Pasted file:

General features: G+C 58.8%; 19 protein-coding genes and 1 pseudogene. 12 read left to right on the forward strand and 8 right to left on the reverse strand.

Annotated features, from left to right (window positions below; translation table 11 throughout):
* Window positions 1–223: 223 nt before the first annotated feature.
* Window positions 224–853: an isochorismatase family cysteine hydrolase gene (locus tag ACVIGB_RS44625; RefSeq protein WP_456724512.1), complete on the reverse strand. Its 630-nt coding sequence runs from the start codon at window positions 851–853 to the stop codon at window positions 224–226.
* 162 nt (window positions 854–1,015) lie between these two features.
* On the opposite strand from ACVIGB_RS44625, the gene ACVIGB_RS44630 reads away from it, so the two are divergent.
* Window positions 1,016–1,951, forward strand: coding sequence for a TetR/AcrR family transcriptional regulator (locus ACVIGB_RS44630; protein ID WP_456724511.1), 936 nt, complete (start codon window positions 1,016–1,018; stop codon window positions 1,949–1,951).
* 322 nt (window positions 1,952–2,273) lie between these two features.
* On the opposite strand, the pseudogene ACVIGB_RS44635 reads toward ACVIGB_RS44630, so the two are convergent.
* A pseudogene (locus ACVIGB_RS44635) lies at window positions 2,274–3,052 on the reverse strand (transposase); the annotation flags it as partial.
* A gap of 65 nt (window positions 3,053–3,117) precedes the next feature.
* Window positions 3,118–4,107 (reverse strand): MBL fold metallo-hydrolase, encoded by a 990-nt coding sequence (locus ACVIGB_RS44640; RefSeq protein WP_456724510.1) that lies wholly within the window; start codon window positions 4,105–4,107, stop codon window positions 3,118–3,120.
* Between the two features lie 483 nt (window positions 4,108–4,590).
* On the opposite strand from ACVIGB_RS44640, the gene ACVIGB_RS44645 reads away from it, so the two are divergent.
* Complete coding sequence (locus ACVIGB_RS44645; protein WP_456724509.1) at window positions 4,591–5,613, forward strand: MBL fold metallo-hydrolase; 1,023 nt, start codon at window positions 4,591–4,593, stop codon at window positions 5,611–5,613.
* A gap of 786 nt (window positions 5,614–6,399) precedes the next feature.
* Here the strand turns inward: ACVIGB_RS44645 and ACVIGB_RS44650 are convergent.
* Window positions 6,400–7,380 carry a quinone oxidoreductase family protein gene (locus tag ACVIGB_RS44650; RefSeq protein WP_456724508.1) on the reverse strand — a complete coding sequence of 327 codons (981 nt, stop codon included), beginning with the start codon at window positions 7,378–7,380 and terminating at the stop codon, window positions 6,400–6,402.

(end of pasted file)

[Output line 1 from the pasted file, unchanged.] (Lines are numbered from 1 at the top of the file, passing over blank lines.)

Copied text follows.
General features: G+C 58.8%; 19 protein-coding genes and 1 pseudogene. 12 read left to right on the forward strand and 8 right to left on the reverse strand.